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Restaurant Review

More Fish (Peshi)
Charles Borden

Luxury restaurants continue to open in Moscow despite generally sparse post-crisis patronage. On the near-west side alone, there are four new establishments at the refurbished Ukraina Hotel (now Radisson Royal), two at the Lotte Plaza Hotel, and more in the neighboring Lotte Plaza.

Peshi, a large two-story, exceptionally well-appointed fish establishment, has joined the other west side newcomers at Kutuzovsky Prospekt 10, just past the Radisson Royal. Peshi’s amiable chef is Moroccan Safir Aziz, a veteran of sister establishment Bouillabaisse on Leninsky Prospekt, and ten years in Moscow.

Peshi’s décor consists of beige distressed wood wall panels, trim and tables, light natural fabric cushioned chairs, with accents throughout of the slightly orange red that is fashionable these days. Numerous large monitors continuously replay selected ocean themed videos. Peshi is essentially a La Maree knock-off with similar ambiance and the ocean-depleting display of fresh fish and shellfish on ice, priced per 100 grams. Customers can have their catch prepared in more than a dozen ways: grilled, baked in parchment, salt or foil, or Moroccan style to name a few.

Pavel, familiar to us from Nedalny Vostok, was our waiter. The staff was attentive, as might be expected since our host, PASSPORT publisher, John Ortega, is also a familiar figure and generous patron. The chef sent out a delightful “amuse bouche”, a spoon of chopped fresh tuna with a tall shot glass of gazpacho. We went over to check out the fresh catch-of-theday. John selected a Dover Sole, to be prepared a la Meuniere, cooked whole in butter, lemon juice and parsley. Live shellfish sat out their last hours in a large multi-level aquarium: Brittany lobster (1150r per 100g), Kamchatka crab (790r per 100g), clams, and oysters including some huge Kurile Island fellows, as much as 20 centimeters long. I decided to try a couple of the Kuriles (220r each).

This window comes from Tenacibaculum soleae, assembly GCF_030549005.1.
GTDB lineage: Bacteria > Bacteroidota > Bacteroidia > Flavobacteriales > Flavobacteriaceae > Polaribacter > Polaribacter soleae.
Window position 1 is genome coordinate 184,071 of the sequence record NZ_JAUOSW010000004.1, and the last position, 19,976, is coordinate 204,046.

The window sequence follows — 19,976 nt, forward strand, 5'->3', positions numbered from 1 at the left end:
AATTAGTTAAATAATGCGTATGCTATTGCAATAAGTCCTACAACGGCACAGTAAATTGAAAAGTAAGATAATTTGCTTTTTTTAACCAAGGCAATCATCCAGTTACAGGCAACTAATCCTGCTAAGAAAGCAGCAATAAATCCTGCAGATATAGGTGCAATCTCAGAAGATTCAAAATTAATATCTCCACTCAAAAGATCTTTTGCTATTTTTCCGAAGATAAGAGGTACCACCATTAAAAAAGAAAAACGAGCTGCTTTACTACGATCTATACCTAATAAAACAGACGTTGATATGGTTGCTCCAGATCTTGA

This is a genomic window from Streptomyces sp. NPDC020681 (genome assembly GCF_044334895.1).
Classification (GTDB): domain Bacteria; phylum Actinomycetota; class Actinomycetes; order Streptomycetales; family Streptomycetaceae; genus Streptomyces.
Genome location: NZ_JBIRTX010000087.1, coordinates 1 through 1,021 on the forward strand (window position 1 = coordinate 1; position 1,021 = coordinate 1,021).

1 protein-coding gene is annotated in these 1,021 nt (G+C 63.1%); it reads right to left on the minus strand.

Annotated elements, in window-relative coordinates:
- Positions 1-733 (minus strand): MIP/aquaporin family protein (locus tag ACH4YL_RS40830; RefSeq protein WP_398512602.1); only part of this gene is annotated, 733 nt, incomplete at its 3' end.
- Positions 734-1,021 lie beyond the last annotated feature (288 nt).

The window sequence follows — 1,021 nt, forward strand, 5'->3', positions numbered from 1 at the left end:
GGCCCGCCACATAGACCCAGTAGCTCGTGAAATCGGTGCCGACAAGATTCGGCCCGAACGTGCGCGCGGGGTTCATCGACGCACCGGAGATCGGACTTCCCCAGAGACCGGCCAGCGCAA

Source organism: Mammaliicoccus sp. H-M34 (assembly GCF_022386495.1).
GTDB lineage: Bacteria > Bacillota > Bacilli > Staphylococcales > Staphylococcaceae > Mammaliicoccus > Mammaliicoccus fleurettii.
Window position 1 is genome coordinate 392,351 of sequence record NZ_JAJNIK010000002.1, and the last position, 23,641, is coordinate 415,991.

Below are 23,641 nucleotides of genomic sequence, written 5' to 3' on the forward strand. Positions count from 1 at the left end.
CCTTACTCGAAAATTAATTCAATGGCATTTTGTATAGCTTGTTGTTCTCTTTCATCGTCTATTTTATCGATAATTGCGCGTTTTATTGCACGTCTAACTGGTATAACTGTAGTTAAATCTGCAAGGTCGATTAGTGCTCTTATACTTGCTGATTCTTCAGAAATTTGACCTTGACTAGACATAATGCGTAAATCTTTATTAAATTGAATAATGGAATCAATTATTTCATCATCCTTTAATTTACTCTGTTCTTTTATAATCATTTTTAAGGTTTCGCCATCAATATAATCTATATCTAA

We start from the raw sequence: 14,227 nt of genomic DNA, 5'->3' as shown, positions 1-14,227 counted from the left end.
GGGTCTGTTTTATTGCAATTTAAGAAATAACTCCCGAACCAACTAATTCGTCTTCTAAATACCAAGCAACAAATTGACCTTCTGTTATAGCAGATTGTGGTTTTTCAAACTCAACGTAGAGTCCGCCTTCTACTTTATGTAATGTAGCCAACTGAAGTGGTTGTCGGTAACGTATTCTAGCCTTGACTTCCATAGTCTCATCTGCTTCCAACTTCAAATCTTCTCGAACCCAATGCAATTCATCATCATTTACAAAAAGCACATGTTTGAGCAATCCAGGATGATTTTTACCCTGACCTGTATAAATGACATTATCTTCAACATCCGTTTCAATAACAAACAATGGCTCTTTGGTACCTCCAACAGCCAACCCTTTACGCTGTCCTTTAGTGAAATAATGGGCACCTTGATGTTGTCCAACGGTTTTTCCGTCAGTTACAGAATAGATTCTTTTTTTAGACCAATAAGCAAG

I ordered from the menu: Canadian Lobster Salad with Lyonnaise Sauce (1650r), Crispy Roll-ups Stuffed with Kamchatka Crab and Madagascar Shrimp (990r) and Black Ravioli with Crab Meat and Sweet Pepper Sauce (1250r). The oysters were out first, and needed to be separated into several pieces to get down. I found them a little too “tasty” to finish. The Canadian lobster was firm and wonderful, and as good as anything I’ve had in Maine or Massachusetts. It was well matched with the fresh greens and perfect Lyonnaise sauce. The crispy roll-ups were essentially small triangular, fried spring rolls, very good, and the homemade black ravioli was also very pleasing. John was very satisfied with the Dover Sole, a real compliment since he is a regular at Le Dôme in Paris, the masters at this dish.

The menu has a few non-fish entries: Duck Leg “Confit”, Angus Fillet with Foie Gras and some meats for the grill. Surprisingly the menu lacks sushi and only has a sparse collection of shellfish sashimi.

The wine list is predominately white. We enjoyed a very good New Zealand Villa Maria Cellar Select Sauvignon Blanc (3100r). I saw Italian Cervaro della Sala listed, which I use as a wine list price index, at 8100r, for an index of 4.05.

Kutuzovsky Prospekt 10
+7 499 243 3312 

Peshi at Passport Restaurant Guide
The setting at Peshi is perfect, the service very good, the fish fresh and well and properly prepared. But I left with one nagging thought: Peshi, like many “elitny” restaurants in Moscow, reminds me of a doll at GQ Bar: she looks perfect, but will she love me, and can I love her? In this city does it matter?

Charles Borden is the Passport magazine wine and dining editor and publishes The Big Onion, a blog about the Moscow restaurant scene (

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